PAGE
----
Toronto Love Park | 3m | 1s | City of Toronto

Northern Light

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He has an amazing design sense for materials and fine-grained detail. Most other landscape designers in Canada overuse poured concrete and low-maintenance plantings like ornamental grasses, resulting in sterility and urban spaces that don't age well. He tends to be a lot more interesting in his ideas and has a good sense of aesthetics, which makes the experience of using his spaces much better and more enjoyable over the long run.

Agreed.

Something else I like about his designs is that he seems to have a critic's eye.............but a better understanding of the end user than say a Janet Rosenberg.

She tends towards the austere, formal and over-hardscaped.

Her choices often leave one with a cold feeling; she seems to confuse park and Art Gallery (personally, I like warm and accessible art galleries too, but I digress)
 

ADRM

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From the WT newsletter:

Love Park

Construction to begin on Love Park​

Construction on Love Park (currently York Street Park) will begin in the coming months and we want to give you a sneak peek into how we will be transforming this former Gardiner off-ramp into the literal heart of the waterfront in our newest blog. Winner of an international design competition, and shaped by public input, Love Park will begin receiving visitors in 2022.

Read about how this park will be the ultimate ode to connection, community and nature.
 

UrbanFervour

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West 8's maple leaf shaped islands, Douglas Copeland's big plastic canoe, Claude Cormier's candy-striped rocks & now a heart-shaped pool to represent both romantic love and, as WT says, the "literal heart" of the waterfront.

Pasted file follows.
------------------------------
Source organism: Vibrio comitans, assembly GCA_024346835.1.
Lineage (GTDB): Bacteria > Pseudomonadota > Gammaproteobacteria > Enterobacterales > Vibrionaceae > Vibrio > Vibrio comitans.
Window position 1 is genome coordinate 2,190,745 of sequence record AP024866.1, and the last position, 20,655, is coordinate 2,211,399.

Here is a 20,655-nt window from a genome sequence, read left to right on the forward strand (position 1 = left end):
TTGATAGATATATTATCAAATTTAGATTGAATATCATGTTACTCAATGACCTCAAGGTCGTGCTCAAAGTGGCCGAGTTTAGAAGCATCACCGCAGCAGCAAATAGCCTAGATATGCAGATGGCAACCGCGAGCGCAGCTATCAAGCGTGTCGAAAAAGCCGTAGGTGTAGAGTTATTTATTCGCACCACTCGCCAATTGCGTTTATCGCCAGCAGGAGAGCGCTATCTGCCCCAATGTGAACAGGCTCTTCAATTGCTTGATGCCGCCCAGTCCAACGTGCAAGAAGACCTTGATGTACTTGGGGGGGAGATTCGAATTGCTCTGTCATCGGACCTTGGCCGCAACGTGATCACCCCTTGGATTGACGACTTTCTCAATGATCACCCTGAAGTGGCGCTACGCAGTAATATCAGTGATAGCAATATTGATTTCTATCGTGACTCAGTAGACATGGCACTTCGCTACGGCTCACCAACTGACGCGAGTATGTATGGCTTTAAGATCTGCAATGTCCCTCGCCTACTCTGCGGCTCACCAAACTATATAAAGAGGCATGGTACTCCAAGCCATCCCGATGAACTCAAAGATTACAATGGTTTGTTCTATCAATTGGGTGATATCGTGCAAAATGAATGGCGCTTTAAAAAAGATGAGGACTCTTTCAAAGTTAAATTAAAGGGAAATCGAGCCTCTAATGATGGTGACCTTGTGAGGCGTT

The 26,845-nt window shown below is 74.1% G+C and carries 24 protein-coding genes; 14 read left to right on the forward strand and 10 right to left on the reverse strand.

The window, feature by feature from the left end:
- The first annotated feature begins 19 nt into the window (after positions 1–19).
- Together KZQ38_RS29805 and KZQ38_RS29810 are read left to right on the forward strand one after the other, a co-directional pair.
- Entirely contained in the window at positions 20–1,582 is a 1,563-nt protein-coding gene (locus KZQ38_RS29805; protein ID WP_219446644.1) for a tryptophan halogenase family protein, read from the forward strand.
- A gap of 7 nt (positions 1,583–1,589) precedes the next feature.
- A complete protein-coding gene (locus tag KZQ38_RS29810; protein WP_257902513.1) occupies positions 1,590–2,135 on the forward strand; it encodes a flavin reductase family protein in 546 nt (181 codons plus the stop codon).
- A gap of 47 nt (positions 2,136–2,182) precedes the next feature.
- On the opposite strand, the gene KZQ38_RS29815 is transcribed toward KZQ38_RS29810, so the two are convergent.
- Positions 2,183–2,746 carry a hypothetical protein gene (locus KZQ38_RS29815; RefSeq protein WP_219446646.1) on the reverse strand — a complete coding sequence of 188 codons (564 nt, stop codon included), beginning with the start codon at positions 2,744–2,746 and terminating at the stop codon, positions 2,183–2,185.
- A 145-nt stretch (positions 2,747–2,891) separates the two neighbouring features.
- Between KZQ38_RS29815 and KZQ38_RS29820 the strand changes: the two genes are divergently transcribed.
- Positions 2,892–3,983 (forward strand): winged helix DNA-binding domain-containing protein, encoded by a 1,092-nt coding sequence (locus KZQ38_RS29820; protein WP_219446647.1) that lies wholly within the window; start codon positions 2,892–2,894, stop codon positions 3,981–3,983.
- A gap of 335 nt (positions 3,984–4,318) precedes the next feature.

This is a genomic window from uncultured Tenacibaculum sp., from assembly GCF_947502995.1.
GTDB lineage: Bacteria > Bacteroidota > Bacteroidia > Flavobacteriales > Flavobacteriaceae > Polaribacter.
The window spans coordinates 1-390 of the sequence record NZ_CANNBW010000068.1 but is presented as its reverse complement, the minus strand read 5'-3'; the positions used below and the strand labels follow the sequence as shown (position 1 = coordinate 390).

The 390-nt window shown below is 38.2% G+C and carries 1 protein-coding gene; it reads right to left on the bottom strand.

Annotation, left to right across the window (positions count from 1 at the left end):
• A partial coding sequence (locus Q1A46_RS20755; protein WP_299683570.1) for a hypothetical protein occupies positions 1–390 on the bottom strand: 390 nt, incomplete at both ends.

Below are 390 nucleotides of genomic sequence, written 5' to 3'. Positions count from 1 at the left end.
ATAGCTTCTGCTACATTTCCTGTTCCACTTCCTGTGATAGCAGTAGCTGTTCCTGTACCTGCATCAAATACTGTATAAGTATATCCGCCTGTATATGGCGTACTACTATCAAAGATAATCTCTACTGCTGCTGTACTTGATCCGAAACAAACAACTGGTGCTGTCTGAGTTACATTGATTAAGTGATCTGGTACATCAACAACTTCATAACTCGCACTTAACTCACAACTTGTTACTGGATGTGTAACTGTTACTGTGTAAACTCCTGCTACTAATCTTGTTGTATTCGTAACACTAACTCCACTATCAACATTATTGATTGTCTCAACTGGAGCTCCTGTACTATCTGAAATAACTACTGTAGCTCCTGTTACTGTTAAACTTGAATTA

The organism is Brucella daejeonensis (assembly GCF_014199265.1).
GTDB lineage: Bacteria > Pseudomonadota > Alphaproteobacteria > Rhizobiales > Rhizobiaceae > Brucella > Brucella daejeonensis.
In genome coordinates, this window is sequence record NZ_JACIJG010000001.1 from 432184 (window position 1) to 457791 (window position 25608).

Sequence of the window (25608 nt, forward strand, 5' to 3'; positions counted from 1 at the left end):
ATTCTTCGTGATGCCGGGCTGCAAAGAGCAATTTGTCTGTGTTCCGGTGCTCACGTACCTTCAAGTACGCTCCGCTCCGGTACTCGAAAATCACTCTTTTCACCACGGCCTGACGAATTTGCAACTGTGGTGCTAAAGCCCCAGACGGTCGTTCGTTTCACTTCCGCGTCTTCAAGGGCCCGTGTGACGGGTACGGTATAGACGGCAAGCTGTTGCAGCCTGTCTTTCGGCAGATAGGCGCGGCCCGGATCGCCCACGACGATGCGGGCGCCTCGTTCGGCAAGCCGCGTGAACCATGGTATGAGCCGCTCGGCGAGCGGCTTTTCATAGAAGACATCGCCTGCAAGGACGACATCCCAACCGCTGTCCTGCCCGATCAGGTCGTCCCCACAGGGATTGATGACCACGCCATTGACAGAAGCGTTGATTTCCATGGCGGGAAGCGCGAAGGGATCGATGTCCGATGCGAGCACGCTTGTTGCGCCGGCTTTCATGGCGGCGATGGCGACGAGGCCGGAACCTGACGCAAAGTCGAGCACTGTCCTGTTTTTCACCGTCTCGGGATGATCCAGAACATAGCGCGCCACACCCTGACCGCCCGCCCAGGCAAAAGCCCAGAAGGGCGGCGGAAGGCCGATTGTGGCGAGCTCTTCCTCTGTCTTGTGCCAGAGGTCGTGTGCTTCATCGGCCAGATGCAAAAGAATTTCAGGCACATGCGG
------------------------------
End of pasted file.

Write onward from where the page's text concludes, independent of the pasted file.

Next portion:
I blame Instagram for all this bluntly superficial symbolism in urban design - but it beats a freeway offramp so ... I'll take it
 

Irishmonk

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West 8's maple leaf shaped islands, Douglas Copeland's big plastic canoe, Claude Cormier's candy-striped rocks & now a heart-shaped pool to represent both romantic love and, as WT says, the "literal heart" of the waterfront.

I blame Instagram for all this bluntly superficial symbolism in urban design - but it beats a freeway offramp so ... I'll take it
Dog Park and Sugar Beach are two of the most popular small parks in the city. People seem to genuinely enjoy being in them which, in a stressful, dense city where public space is at a premium, should be the city's only objective. I'll take a bustling, selfie-friendly Love Pk over a forlorn Dundas Sq any day of the week.

History is the ultimate judge: In 50 years I expect West 8 and Cormier's creations will likely still be around--perhaps with some functional modifications--while Callwood Pk and Dundas Sq will most likely have been completely reworked.
 

UrbanFervour

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Dog Park and Sugar Beach are two of the most popular small parks in the city. People seem to genuinely enjoy being in them which, in a stressful, dense city where public space is at a premium, should be the city's only objective. I'll take a bustling, selfie-friendly Love Pk over a forlorn Dundas Sq any day of the week.